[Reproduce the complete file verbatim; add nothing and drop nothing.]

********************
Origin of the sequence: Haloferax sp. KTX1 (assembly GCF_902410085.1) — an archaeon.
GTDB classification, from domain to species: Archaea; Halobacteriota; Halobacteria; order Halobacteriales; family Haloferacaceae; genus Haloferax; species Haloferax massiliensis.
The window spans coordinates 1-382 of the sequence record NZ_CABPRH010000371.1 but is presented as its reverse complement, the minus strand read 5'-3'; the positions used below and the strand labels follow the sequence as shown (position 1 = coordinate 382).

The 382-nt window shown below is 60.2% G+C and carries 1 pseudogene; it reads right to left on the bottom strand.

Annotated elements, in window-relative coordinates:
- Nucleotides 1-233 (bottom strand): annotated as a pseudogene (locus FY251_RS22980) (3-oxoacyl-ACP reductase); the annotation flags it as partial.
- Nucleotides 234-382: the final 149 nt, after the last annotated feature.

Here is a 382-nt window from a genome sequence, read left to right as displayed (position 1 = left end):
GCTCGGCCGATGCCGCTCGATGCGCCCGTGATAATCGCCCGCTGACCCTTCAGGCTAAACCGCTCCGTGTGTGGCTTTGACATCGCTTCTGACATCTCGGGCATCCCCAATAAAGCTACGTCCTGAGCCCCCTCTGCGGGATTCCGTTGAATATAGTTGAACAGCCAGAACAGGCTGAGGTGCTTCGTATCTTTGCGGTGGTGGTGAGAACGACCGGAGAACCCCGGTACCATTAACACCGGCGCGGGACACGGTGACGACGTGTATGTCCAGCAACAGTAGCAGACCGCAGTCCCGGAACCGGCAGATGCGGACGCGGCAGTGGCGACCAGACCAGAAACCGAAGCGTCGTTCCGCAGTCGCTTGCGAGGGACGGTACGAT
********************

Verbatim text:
Origin of the sequence: Haloferax sp. KTX1 (assembly GCF_902410085.1) — an archaeon.
GTDB classification, from domain to species: Archaea; Halobacteriota; Halobacteria; order Halobacteriales; family Haloferacaceae; genus Haloferax; species Haloferax massiliensis.
The window spans coordinates 1-382 of the sequence record NZ_CABPRH010000371.1 but is presented as its reverse complement, the minus strand read 5'-3'; the positions used below and the strand labels follow the sequence as shown (position 1 = coordinate 382).

The 382-nt window shown below is 60.2% G+C and carries 1 pseudogene; it reads right to left on the bottom strand.

Annotated elements, in window-relative coordinates:
- Nucleotides 1-233 (bottom strand): annotated as a pseudogene (locus FY251_RS22980) (3-oxoacyl-ACP reductase); the annotation flags it as partial.
- Nucleotides 234-382: the final 149 nt, after the last annotated feature.

Here is a 382-nt window from a genome sequence, read left to right as displayed (position 1 = left end):
GCTCGGCCGATGCCGCTCGATGCGCCCGTGATAATCGCCCGCTGACCCTTCAGGCTAAACCGCTCCGTGTGTGGCTTTGACATCGCTTCTGACATCTCGGGCATCCCCAATAAAGCTACGTCCTGAGCCCCCTCTGCGGGATTCCGTTGAATATAGTTGAACAGCCAGAACAGGCTGAGGTGCTTCGTATCTTTGCGGTGGTGGTGAGAACGACCGGAGAACCCCGGTACCATTAACACCGGCGCGGGACACGGTGACGACGTGTATGTCCAGCAACAGTAGCAGACCGCAGTCCCGGAACCGGCAGATGCGGACGCGGCAGTGGCGACCAGACCAGAAACCGAAGCGTCGTTCCGCAGTCGCTTGCGAGGGACGGTACGAT